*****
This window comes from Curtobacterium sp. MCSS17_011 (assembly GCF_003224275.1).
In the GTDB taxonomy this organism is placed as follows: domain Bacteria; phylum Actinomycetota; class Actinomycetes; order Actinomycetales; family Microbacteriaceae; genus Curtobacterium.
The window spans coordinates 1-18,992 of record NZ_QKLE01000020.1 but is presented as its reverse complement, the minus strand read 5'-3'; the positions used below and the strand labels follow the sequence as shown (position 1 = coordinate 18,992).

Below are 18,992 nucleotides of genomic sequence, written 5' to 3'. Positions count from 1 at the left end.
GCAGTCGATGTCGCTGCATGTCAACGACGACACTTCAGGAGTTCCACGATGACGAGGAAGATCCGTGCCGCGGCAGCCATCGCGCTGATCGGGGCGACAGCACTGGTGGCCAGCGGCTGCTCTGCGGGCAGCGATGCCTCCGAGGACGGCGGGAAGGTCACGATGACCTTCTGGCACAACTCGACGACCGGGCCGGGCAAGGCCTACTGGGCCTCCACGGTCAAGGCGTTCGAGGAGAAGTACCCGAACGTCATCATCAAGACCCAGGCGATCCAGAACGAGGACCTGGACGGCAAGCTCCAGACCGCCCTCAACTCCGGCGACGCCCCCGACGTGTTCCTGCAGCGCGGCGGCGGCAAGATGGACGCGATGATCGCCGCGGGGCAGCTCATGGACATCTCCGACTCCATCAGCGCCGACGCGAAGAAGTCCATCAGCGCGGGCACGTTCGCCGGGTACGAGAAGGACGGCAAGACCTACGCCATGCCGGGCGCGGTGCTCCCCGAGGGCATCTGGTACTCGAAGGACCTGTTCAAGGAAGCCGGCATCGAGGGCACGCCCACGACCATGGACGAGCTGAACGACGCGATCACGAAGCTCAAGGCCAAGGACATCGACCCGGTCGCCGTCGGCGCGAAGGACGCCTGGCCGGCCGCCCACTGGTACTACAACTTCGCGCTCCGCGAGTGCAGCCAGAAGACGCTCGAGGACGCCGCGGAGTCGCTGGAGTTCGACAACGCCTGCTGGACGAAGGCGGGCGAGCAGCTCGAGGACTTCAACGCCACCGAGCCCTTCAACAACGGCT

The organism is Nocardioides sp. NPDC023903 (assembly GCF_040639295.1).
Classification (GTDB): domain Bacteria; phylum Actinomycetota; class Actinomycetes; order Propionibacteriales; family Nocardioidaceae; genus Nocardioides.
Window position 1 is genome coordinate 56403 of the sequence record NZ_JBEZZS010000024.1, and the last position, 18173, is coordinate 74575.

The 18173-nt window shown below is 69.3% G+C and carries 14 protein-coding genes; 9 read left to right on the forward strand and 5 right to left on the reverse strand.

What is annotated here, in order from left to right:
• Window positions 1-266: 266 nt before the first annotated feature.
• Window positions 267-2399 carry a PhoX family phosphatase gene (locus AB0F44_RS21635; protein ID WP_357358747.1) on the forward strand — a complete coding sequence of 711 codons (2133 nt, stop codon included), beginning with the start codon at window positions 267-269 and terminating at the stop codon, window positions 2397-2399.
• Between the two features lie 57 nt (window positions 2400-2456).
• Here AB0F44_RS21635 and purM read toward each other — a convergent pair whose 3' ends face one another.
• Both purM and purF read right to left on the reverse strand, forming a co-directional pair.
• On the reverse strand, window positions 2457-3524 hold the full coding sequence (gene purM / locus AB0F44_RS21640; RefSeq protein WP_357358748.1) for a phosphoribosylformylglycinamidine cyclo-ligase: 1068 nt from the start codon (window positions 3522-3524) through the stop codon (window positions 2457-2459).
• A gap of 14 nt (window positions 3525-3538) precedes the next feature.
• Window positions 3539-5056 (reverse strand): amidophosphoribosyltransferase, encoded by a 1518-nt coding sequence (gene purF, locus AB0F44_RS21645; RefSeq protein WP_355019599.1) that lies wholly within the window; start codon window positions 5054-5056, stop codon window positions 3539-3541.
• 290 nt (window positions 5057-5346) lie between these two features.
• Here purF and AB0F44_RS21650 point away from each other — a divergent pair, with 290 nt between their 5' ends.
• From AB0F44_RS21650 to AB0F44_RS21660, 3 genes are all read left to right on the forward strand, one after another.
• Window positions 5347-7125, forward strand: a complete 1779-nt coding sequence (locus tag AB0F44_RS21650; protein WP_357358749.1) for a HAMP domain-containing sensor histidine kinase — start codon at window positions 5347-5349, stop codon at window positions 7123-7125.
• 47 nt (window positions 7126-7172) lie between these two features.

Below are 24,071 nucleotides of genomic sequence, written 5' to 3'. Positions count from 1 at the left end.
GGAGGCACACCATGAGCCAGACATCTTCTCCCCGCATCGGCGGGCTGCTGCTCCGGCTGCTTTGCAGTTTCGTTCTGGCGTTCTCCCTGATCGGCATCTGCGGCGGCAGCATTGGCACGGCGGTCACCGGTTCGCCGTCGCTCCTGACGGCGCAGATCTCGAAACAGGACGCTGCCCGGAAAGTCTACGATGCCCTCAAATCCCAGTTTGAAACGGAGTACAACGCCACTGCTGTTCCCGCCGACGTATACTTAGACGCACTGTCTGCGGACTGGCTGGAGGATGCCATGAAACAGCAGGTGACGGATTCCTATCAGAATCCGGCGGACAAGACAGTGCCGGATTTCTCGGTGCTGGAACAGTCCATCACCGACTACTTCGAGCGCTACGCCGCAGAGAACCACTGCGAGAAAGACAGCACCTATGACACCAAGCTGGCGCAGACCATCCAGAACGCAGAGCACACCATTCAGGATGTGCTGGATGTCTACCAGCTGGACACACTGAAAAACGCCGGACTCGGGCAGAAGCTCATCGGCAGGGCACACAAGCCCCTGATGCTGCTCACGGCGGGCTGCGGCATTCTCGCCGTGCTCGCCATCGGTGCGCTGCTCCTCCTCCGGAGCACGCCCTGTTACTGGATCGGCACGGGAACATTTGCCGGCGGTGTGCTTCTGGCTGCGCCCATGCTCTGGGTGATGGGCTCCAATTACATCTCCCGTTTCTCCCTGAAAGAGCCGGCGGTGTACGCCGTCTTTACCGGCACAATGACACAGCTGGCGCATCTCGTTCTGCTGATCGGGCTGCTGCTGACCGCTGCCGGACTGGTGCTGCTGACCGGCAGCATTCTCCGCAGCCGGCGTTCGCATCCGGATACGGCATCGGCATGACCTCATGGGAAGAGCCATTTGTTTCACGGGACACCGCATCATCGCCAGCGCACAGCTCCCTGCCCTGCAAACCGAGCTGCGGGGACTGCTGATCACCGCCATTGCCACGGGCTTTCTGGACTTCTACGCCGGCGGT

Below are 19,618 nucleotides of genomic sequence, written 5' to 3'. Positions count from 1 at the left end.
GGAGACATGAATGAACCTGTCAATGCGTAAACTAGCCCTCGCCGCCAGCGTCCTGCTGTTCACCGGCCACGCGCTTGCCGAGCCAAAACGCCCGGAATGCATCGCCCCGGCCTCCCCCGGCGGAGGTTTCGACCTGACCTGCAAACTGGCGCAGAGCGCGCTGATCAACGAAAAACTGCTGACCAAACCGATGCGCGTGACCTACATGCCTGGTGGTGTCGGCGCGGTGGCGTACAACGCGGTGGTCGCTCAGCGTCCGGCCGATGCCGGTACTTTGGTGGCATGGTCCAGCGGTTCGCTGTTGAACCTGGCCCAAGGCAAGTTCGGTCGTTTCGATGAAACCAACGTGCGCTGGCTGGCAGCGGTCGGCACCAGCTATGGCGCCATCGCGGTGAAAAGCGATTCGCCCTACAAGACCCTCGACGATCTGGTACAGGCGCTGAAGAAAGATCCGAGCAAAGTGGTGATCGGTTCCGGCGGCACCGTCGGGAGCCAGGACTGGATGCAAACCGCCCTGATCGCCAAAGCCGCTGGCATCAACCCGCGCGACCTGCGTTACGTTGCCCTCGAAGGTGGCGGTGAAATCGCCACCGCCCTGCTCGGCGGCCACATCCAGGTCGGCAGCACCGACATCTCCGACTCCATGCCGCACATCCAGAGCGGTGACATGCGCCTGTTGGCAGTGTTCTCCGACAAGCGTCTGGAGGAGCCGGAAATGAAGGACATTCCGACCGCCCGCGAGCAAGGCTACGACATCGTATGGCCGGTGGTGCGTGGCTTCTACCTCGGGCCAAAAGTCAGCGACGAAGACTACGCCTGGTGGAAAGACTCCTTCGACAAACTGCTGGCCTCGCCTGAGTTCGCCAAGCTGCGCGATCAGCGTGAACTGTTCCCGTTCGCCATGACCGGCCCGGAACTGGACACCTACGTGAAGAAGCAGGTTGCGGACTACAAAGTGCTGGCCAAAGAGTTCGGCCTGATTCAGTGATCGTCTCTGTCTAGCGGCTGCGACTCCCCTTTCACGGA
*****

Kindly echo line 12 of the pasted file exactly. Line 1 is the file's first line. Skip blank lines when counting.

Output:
• Window positions 267-2399 carry a PhoX family phosphatase gene (locus AB0F44_RS21635; protein ID WP_357358747.1) on the forward strand — a complete coding sequence of 711 codons (2133 nt, stop codon included), beginning with the start codon at window positions 267-269 and terminating at the stop codon, window positions 2397-2399.